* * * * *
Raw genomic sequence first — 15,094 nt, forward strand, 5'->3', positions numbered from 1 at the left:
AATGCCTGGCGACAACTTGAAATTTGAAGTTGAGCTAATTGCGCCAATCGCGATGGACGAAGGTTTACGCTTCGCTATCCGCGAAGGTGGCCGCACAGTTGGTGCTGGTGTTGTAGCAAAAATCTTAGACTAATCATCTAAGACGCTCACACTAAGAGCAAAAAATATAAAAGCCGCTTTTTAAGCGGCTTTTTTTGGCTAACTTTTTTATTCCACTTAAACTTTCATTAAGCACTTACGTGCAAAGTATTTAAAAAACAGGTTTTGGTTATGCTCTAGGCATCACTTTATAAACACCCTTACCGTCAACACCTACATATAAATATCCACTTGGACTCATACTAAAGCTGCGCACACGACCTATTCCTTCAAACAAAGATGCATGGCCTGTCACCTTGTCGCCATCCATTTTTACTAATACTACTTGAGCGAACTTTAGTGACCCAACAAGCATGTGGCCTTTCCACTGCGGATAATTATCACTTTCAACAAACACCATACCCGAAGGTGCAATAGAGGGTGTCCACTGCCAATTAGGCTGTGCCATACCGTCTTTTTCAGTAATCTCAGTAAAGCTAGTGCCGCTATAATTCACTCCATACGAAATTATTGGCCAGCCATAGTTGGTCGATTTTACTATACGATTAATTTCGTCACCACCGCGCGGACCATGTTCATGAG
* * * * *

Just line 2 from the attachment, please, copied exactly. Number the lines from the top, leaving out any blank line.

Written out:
AATGCCTGGCGACAACTTGAAATTTGAAGTTGAGCTAATTGCGCCAATCGCGATGGACGAAGGTTTACGCTTCGCTATCCGCGAAGGTGGCCGCACAGTTGGTGCTGGTGTTGTAGCAAAAATCTTAGACTAATCATCTAAGACGCTCACACTAAGAGCAAAAAATATAAAAGCCGCTTTTTAAGCGGCTTTTTTTGGCTAACTTTTTTATTCCACTTAAACTTTCATTAAGCACTTACGTGCAAAGTATTTAAAAAACAGGTTTTGGTTATGCTCTAGGCATCACTTTATAAACACCCTTACCGTCAACACCTACATATAAATATCCACTTGGACTCATACTAAAGCTGCGCACACGACCTATTCCTTCAAACAAAGATGCATGGCCTGTCACCTTGTCGCCATCCATTTTTACTAATACTACTTGAGCGAACTTTAGTGACCCAACAAGCATGTGGCCTTTCCACTGCGGATAATTATCACTTTCAACAAACACCATACCCGAAGGTGCAATAGAGGGTGTCCACTGCCAATTAGGCTGTGCCATACCGTCTTTTTCAGTAATCTCAGTAAAGCTAGTGCCGCTATAATTCACTCCATACGAAATTATTGGCCAGCCATAGTTGGTCGATTTTACTATACGATTAATTTCGTCACCACCGCGCGGACCATGTTCATGAG